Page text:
Interpretation is about providing an enjoyable nature experience and a positive memory. A comfortable and fun environment encourages people to make connections between their lives and the natural world. Visitors learn through conversations, activities, stories, and close observation of their surroundings. The goal is to leave them with a sense of nature’s value and significance rather than filling them up with facts.

 

The OSA program explores a wide range of topics related to the open space areas of Santa Clara County. Hikes and activities are designed to appeal to people of different ages, backgrounds and levels of outdoor experience.

 

Volunteers have the opportunity to serve as interpretive docents or aides and lead or help with hikes, activities and outreach events.

 

Interpretive Aides

 

Helping at events, day camps, hikes and other OSA activities can be a one-time volunteer job or an ongoing commitment. Aides will have the chance to receive training in the materials and activities used to engage the interest and curiosity of young visitors.

 

Docents

 

Interpretive training photoInterpretive training

Being a docent is a chance to share your personal interest in nature or the cultural history of the south bay area and have a good time doing it. Docents can learn how to present OSA programs on topics such as early Ohlone Indians or mountain lions. And they can work under the direction of the Interpreter to develop an appropriate nature program on a favorite subject of their own. All docents need is an interest in the outdoors and a desire to help others learn.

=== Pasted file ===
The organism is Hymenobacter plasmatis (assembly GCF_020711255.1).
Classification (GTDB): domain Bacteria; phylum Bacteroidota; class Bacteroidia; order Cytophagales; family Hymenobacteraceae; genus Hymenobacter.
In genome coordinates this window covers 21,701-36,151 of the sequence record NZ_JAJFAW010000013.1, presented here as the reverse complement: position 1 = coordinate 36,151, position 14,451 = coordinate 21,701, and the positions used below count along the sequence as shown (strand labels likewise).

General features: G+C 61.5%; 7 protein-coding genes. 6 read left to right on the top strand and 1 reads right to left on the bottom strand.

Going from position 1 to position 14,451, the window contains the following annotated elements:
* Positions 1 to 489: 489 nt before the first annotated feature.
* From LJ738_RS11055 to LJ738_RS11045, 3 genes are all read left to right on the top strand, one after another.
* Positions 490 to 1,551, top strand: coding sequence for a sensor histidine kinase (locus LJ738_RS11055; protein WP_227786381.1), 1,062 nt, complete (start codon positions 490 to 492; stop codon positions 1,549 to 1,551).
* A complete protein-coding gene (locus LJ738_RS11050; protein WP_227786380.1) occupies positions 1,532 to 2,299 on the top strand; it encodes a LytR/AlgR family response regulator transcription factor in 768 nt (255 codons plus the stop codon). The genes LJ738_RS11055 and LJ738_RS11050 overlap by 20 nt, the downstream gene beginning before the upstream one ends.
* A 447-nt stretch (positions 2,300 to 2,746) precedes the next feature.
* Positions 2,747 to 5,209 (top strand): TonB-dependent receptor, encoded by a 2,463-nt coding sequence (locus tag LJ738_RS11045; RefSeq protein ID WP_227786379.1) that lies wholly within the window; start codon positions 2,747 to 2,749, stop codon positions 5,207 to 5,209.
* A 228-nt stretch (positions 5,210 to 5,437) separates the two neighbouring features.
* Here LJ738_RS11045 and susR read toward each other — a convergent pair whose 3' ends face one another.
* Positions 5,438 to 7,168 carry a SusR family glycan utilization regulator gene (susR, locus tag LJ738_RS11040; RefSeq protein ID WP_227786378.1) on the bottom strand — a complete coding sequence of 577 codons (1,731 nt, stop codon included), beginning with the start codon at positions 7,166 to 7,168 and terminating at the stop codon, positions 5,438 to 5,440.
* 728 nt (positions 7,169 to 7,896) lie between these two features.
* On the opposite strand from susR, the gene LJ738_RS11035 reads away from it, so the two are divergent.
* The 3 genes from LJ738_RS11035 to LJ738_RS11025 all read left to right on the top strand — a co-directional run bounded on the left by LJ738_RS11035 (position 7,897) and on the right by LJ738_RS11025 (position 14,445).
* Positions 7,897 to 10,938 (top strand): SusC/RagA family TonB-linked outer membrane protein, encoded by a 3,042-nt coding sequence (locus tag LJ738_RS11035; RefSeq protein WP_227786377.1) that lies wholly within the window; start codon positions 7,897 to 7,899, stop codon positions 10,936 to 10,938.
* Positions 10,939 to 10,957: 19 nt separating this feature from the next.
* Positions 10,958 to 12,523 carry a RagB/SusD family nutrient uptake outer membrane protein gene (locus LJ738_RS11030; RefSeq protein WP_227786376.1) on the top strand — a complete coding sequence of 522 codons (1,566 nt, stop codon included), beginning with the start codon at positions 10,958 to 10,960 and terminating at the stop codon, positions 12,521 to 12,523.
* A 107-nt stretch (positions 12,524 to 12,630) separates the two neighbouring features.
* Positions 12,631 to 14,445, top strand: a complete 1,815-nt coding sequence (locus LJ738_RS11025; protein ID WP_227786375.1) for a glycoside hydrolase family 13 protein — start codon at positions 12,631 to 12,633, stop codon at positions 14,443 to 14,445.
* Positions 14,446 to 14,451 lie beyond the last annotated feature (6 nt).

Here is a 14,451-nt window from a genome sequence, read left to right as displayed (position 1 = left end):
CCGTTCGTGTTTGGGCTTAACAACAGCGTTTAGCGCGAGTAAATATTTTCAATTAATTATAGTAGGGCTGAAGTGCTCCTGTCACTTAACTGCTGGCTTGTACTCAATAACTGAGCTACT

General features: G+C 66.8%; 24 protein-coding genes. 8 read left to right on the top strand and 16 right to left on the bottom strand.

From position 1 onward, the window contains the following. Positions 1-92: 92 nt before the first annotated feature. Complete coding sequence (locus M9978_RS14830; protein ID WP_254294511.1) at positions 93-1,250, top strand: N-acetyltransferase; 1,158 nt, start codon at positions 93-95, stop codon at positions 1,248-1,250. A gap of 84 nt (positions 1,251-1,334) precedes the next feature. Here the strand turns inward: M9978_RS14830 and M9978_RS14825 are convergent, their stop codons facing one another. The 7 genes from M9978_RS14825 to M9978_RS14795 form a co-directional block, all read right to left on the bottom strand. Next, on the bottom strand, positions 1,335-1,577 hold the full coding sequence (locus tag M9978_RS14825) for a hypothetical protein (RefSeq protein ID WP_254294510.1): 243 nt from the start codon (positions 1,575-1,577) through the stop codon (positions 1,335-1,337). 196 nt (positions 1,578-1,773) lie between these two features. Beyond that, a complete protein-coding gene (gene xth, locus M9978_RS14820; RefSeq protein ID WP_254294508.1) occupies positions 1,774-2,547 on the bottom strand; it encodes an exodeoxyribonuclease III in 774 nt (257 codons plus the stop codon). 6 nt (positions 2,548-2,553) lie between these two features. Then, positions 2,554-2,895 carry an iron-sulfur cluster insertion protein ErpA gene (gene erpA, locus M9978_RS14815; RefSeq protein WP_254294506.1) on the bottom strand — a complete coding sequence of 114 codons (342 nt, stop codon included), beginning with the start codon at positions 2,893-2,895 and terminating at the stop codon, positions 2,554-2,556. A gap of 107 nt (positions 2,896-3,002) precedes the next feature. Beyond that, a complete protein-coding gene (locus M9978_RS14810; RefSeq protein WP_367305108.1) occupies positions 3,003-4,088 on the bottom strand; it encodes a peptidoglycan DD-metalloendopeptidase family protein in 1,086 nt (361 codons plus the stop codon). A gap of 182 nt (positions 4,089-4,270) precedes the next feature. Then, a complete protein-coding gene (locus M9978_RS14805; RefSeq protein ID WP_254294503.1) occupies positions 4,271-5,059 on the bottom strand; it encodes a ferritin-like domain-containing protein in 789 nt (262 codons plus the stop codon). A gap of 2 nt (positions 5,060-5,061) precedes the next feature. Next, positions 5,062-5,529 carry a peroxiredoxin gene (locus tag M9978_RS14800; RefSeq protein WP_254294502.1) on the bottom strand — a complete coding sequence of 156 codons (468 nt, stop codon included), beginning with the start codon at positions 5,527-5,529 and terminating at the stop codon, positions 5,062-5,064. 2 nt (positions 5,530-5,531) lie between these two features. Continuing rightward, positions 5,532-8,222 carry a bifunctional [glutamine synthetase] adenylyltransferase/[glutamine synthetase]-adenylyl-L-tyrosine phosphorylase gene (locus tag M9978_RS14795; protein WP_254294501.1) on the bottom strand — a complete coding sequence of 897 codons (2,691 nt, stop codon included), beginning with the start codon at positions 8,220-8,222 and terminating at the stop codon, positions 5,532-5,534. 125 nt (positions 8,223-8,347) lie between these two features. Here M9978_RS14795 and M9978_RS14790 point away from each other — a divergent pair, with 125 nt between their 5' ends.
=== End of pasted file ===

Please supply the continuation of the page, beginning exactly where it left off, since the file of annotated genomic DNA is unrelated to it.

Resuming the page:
Besides learning about the different subjects relevant to open space preservation, docents will receive training in such interpretive skills as how to work with groups, create interesting programs and use hands-on materials. Docents-in-training will also have the opportunity to partner with experienced docents and interpreters in front of “live” audiences in order to polish their skills.

 

For more information, call Interpreter Teri Rogoway at 408-224-7476 or send an email to trogoway@openspaceauthority.org.

http://www.openspaceauthority.org/volunteer/interpretivevolunteers.html

 

*** Travel/Adventure/Outdoors/Conservation employment opportunities:
1.)  Park Ranger – Part-time, City of Round Rock, Round Rock, Texas

http://agency.governmentjobs.com/roundrock/default.cfm?action=viewJob&jobID=980883

 

***  From Carol Gregory:

 

2.)  Press Secretary, Conservation Law Foundation, Boston, MA